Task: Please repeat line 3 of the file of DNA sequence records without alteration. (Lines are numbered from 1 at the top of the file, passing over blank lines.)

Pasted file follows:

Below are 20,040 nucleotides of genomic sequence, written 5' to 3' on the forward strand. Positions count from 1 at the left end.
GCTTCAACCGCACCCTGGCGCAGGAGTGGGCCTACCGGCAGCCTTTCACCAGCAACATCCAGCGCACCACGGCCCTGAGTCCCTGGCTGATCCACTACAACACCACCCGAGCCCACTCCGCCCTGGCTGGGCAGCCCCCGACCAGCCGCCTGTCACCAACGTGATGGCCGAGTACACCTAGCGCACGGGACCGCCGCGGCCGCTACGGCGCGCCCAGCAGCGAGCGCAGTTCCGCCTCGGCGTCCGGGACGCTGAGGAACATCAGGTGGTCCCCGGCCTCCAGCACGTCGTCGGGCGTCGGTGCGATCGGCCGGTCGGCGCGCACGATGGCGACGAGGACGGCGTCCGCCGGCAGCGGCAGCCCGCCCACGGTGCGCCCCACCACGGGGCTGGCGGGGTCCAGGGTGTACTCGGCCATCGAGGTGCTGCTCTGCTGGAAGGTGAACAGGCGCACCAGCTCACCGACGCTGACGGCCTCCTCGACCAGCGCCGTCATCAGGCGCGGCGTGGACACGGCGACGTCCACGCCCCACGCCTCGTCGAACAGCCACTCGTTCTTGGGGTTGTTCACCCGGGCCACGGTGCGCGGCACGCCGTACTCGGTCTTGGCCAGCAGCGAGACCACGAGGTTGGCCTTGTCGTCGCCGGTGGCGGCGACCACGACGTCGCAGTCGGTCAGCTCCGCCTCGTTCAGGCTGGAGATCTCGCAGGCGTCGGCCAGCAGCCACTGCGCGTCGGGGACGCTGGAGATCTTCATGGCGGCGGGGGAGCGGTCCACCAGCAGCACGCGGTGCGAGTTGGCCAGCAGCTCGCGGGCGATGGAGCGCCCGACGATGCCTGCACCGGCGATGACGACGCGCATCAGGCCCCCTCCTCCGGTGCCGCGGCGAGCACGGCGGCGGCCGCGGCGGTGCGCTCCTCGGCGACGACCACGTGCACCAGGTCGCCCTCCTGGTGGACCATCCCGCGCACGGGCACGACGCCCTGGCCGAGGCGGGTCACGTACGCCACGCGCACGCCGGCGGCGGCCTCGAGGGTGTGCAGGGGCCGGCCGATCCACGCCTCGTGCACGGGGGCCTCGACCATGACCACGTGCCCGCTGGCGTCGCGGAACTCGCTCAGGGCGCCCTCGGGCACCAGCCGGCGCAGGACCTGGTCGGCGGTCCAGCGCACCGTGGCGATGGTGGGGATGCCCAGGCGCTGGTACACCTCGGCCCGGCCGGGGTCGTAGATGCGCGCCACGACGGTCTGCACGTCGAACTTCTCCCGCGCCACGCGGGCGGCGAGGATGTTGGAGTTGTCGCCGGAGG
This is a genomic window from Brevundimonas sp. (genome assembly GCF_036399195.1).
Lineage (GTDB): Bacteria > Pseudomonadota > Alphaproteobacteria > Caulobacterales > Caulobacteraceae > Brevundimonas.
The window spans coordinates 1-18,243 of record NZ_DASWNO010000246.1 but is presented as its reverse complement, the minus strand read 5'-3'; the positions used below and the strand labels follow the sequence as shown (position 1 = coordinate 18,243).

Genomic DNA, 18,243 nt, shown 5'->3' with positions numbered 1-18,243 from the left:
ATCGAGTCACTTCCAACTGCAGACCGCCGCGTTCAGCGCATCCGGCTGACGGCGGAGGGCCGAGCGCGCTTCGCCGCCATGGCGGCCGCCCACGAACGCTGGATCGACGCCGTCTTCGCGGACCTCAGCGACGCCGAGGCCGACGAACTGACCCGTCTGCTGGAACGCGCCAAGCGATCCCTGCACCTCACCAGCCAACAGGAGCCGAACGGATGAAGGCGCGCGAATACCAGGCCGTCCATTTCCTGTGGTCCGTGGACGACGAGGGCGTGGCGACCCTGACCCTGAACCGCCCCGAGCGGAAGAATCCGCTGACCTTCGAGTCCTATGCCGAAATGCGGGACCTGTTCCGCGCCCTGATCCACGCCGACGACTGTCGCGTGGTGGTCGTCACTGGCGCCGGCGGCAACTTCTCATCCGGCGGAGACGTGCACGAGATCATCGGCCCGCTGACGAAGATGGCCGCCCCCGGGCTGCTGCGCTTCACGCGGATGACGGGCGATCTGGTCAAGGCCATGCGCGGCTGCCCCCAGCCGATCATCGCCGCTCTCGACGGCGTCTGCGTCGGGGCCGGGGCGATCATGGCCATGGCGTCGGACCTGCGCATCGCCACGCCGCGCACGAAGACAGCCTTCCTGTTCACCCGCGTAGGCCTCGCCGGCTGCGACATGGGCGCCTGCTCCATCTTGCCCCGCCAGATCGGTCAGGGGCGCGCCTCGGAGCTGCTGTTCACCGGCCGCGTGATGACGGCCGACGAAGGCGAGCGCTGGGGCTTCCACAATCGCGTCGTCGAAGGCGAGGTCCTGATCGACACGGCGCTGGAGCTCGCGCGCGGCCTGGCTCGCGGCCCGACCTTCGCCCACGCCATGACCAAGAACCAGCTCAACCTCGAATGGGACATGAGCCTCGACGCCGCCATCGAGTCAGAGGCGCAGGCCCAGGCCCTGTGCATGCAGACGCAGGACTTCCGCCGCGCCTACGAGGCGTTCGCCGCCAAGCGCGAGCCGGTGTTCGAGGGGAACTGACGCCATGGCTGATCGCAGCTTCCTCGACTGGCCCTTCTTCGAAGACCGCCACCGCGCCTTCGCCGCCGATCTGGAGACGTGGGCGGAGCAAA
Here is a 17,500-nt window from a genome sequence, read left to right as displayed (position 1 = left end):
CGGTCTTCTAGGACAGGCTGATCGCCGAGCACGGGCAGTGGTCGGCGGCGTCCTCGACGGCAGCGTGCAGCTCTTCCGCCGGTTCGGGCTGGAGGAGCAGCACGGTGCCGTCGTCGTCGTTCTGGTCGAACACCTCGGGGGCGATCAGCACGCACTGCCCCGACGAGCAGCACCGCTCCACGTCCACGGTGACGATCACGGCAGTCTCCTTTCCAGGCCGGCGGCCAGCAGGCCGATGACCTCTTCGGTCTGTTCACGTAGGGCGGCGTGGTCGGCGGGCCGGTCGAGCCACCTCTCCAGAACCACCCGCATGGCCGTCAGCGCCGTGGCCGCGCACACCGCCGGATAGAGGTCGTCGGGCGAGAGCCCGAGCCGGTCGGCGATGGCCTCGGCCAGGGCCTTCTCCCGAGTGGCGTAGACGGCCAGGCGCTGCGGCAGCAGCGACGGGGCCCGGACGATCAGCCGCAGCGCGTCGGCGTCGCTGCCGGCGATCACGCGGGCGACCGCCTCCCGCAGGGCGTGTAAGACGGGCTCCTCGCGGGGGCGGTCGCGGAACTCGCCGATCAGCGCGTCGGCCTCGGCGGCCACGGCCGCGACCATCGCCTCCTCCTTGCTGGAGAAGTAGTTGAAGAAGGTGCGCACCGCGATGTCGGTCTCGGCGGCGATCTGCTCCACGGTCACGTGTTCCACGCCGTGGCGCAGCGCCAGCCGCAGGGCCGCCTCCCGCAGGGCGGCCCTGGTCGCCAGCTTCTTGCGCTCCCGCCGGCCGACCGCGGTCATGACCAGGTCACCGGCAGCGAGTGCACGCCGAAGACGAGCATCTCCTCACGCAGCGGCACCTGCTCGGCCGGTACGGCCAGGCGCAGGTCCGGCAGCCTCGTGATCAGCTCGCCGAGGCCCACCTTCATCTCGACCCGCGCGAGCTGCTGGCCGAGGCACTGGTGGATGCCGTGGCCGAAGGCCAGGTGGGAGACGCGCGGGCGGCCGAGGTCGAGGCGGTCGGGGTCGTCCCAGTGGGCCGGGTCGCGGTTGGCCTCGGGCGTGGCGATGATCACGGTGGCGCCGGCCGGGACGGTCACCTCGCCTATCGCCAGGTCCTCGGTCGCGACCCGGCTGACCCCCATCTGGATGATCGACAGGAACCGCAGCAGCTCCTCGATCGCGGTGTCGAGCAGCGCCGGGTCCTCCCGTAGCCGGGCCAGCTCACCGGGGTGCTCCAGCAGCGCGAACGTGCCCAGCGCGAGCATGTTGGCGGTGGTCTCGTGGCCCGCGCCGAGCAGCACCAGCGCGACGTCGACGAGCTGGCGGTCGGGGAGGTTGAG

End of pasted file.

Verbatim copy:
This is a genomic window from Brevundimonas sp. (genome assembly GCF_036399195.1).